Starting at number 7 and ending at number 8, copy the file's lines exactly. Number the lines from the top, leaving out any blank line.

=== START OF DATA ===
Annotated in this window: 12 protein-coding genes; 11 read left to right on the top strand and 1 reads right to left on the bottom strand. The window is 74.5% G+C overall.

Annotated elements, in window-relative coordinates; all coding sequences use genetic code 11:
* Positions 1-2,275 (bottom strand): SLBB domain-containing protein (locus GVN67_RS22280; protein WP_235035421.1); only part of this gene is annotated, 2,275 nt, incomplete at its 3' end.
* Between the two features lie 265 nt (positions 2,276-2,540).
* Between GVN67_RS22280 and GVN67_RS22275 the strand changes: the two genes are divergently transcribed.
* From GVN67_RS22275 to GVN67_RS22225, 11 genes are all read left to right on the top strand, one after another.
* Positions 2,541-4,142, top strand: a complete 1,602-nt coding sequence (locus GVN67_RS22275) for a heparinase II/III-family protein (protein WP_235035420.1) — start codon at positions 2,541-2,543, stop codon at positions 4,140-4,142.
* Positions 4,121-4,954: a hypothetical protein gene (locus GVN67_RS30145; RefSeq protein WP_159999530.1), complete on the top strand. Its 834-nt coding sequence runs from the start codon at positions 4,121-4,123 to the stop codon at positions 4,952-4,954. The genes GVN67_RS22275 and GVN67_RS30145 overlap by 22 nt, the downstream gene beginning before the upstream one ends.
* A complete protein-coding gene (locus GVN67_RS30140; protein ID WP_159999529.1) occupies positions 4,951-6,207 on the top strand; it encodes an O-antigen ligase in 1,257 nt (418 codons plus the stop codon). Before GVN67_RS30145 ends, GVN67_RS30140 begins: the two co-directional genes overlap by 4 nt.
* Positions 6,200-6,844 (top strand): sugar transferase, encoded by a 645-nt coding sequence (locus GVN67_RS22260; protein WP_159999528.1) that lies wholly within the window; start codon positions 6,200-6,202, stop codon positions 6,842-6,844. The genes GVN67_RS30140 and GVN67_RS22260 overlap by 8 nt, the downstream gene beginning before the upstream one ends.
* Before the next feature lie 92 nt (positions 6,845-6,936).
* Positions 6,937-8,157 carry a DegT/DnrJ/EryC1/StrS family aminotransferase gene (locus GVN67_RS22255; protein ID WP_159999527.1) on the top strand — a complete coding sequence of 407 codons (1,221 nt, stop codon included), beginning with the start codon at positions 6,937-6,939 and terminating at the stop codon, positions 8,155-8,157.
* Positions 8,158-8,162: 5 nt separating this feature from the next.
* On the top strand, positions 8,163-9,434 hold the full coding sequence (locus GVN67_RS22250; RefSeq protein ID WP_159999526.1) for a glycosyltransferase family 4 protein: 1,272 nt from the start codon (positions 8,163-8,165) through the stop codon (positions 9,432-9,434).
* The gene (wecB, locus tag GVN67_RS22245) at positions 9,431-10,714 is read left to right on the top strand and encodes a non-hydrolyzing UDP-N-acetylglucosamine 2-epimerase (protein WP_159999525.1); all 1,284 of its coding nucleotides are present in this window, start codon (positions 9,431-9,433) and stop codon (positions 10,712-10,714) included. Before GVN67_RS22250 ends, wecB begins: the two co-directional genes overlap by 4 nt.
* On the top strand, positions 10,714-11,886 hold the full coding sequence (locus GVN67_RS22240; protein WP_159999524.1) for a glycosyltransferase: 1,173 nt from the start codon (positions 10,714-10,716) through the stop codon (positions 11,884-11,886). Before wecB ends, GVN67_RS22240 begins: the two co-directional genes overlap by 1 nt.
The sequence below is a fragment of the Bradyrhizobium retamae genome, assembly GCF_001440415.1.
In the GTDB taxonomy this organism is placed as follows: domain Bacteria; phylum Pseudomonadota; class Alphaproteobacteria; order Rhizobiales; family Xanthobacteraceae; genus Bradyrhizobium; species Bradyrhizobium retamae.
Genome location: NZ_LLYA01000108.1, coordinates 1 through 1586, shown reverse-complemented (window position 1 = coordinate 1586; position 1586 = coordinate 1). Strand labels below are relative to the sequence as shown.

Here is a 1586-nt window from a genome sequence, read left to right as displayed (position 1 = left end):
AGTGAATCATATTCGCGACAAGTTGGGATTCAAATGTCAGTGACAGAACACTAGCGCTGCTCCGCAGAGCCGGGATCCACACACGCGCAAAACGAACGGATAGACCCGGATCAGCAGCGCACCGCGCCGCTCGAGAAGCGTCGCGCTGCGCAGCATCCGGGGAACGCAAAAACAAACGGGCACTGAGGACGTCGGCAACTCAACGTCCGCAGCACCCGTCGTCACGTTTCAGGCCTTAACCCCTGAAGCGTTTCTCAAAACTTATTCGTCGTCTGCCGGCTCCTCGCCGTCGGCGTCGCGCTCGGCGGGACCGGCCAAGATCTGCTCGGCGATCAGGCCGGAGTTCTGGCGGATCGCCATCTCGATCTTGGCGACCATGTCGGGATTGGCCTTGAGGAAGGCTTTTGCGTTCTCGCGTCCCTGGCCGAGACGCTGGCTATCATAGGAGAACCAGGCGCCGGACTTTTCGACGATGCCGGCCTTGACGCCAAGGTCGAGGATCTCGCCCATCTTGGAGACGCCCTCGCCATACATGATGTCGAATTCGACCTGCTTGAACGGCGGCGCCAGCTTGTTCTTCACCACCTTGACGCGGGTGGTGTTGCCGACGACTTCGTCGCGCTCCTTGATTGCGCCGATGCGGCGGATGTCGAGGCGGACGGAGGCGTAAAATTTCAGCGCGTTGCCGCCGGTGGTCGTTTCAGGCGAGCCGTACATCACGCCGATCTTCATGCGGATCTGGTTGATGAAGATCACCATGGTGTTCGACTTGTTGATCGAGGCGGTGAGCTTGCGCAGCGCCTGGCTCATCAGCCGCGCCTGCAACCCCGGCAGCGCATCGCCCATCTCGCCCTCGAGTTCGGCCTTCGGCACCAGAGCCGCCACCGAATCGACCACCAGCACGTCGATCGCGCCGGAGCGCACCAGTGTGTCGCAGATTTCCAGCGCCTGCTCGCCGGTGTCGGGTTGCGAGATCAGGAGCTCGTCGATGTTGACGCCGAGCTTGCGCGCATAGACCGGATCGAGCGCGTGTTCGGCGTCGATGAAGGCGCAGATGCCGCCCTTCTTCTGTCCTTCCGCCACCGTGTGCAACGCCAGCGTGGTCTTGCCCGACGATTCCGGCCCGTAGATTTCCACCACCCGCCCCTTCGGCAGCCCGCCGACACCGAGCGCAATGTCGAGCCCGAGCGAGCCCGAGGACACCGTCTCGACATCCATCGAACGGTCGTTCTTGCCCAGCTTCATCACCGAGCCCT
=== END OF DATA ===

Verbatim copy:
* Positions 2,541-4,142, top strand: a complete 1,602-nt coding sequence (locus GVN67_RS22275) for a heparinase II/III-family protein (protein WP_235035420.1) — start codon at positions 2,541-2,543, stop codon at positions 4,140-4,142.
* Positions 4,121-4,954: a hypothetical protein gene (locus GVN67_RS30145; RefSeq protein WP_159999530.1), complete on the top strand. Its 834-nt coding sequence runs from the start codon at positions 4,121-4,123 to the stop codon at positions 4,952-4,954. The genes GVN67_RS22275 and GVN67_RS30145 overlap by 22 nt, the downstream gene beginning before the upstream one ends.